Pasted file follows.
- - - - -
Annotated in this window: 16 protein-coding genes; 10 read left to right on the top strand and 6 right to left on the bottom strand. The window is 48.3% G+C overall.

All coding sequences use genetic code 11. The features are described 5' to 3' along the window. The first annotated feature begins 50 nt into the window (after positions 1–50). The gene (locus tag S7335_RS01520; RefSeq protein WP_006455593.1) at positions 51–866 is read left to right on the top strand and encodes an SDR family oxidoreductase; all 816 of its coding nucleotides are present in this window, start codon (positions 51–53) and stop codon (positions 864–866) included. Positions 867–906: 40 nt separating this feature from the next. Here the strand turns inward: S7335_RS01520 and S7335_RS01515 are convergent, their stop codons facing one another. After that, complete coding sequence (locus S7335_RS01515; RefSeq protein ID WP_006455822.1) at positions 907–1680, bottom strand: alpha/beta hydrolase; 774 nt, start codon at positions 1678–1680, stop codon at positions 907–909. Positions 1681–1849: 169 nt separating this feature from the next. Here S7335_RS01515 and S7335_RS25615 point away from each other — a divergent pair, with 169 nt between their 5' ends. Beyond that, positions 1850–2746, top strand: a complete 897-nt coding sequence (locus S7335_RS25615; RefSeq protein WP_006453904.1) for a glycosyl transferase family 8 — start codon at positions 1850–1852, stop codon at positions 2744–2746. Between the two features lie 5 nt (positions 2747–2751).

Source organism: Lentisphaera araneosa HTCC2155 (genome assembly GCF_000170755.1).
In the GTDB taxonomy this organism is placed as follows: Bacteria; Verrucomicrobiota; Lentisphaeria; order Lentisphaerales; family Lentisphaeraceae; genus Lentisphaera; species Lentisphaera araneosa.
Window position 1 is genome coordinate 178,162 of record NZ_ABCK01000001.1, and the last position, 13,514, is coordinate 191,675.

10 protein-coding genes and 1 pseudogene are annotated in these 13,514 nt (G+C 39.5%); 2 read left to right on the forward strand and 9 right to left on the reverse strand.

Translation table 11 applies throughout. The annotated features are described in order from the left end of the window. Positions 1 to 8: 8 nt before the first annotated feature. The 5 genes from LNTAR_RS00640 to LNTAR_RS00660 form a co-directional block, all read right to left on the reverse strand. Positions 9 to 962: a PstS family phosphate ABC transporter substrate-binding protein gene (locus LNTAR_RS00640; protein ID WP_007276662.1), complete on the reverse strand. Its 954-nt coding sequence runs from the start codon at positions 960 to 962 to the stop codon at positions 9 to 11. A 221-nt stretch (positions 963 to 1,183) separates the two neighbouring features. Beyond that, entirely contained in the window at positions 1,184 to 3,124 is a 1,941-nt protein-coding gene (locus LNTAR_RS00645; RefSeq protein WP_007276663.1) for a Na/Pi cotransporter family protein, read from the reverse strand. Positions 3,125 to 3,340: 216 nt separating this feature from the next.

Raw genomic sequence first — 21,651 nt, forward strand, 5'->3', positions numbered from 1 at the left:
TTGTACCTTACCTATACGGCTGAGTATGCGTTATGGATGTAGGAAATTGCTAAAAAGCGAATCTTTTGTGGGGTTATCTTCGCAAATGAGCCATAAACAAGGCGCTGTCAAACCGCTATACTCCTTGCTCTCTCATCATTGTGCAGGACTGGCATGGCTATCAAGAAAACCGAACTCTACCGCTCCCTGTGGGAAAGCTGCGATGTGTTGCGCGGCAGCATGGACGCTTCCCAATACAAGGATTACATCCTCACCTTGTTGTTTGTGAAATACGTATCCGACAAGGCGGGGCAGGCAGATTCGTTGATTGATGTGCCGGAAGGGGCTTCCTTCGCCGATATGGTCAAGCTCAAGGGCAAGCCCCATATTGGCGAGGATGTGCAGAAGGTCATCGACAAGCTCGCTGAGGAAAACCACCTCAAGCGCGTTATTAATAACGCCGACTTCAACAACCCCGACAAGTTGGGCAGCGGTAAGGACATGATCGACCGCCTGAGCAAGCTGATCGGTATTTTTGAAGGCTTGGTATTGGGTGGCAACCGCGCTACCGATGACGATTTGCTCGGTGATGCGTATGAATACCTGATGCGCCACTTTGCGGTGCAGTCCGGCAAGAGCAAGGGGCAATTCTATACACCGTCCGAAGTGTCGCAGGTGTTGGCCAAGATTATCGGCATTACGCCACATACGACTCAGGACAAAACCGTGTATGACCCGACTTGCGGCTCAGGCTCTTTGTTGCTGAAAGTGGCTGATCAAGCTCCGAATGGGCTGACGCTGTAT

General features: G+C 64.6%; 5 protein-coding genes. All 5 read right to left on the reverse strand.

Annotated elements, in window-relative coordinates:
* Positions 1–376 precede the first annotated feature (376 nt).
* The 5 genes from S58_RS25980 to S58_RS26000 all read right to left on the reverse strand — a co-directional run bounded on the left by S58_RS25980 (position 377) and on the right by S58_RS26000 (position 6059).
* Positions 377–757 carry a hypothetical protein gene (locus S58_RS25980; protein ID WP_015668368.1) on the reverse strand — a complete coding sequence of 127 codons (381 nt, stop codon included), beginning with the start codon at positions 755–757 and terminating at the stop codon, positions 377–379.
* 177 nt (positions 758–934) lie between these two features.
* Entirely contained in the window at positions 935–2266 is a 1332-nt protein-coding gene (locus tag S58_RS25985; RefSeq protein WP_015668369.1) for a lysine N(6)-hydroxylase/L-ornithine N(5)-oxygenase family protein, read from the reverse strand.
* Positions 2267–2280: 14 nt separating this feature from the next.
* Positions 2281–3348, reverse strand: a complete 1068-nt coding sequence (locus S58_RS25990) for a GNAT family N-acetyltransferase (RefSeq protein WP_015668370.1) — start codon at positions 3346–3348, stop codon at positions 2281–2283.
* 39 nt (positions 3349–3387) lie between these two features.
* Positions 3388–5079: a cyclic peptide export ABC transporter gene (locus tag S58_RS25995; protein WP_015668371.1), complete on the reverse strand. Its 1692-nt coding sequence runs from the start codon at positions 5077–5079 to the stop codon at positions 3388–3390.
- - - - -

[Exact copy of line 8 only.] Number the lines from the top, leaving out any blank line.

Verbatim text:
Raw genomic sequence first — 21,651 nt, forward strand, 5'->3', positions numbered from 1 at the left: